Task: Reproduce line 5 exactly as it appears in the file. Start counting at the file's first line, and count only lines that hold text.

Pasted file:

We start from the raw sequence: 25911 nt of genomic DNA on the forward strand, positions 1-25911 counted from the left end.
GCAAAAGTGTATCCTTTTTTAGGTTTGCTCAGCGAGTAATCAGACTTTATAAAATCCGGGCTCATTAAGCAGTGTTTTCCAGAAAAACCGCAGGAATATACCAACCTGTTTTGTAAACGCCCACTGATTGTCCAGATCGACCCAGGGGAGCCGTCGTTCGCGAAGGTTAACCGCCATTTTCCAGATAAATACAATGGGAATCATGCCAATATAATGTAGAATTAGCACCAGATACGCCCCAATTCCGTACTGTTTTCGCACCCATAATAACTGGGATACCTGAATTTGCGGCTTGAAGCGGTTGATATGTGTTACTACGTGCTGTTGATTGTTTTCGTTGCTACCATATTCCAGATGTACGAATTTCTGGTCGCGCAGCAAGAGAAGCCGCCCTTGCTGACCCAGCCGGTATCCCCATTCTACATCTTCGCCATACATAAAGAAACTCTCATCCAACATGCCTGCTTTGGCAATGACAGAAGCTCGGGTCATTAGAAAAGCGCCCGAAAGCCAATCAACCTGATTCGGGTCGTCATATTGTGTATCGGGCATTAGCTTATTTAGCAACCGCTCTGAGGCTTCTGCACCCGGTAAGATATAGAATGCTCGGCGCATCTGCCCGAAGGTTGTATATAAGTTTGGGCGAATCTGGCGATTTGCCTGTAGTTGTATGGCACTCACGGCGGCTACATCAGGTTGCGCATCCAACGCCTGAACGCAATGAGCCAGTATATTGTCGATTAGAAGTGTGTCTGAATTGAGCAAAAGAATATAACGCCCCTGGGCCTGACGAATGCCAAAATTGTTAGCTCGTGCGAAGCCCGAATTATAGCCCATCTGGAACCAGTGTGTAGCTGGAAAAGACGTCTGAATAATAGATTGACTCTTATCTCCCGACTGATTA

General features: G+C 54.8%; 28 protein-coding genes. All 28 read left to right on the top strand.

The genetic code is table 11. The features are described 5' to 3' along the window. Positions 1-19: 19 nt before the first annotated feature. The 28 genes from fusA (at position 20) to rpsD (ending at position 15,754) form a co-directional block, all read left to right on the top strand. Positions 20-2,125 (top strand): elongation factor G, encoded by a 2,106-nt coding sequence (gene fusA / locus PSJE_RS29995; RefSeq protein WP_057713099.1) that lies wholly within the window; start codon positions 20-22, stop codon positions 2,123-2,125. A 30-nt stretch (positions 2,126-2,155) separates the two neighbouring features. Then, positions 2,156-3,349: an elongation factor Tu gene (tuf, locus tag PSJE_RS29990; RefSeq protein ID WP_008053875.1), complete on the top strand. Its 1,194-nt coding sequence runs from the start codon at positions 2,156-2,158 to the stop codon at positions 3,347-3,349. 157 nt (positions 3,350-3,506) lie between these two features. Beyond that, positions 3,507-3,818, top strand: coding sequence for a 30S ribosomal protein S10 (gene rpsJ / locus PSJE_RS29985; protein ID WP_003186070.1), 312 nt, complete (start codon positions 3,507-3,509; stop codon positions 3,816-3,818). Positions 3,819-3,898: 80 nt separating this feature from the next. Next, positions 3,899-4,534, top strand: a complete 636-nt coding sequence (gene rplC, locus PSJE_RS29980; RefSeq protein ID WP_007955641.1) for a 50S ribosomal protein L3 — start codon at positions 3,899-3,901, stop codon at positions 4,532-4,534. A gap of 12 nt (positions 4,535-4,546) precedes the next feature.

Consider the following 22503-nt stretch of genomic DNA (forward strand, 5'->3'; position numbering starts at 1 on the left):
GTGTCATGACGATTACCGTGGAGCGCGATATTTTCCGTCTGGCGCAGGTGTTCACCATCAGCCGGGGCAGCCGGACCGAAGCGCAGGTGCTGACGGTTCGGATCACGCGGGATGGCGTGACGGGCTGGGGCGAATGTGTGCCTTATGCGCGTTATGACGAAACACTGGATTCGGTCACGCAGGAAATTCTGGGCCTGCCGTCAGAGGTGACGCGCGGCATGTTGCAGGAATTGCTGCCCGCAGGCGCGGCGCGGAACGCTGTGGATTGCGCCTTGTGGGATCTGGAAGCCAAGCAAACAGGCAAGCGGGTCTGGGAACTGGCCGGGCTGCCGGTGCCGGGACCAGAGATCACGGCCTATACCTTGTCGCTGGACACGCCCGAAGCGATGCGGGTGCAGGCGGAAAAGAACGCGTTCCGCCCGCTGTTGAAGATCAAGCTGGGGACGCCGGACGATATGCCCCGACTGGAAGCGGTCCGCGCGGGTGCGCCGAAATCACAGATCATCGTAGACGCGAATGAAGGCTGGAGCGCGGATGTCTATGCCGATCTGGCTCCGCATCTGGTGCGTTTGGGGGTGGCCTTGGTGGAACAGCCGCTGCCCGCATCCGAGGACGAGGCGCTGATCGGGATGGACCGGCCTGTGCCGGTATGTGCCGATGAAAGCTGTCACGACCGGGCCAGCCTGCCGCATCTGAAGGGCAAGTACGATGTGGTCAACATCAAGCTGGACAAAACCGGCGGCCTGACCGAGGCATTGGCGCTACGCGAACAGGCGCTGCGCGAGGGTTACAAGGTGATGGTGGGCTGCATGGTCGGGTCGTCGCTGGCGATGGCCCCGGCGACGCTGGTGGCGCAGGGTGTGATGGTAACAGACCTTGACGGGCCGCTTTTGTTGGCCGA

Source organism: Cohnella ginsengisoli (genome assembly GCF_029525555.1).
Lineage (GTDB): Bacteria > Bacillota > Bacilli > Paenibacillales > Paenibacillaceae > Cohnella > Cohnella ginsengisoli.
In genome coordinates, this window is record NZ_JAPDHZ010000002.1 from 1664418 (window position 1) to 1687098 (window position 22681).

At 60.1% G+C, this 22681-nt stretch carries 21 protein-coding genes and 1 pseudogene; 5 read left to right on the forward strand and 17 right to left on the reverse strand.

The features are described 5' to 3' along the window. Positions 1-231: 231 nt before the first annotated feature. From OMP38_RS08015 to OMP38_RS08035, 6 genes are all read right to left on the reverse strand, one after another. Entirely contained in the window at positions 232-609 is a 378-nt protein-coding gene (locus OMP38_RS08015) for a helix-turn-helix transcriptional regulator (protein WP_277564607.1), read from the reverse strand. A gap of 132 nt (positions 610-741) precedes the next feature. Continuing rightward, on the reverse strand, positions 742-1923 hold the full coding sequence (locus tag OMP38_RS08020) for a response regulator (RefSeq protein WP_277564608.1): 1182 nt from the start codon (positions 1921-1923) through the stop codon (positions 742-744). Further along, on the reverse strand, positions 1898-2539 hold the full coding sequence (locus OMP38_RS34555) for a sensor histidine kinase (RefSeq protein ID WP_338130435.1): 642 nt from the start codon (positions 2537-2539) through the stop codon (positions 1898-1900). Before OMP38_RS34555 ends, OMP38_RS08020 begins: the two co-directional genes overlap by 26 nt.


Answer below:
Consider the following 22503-nt stretch of genomic DNA (forward strand, 5'->3'; position numbering starts at 1 on the left):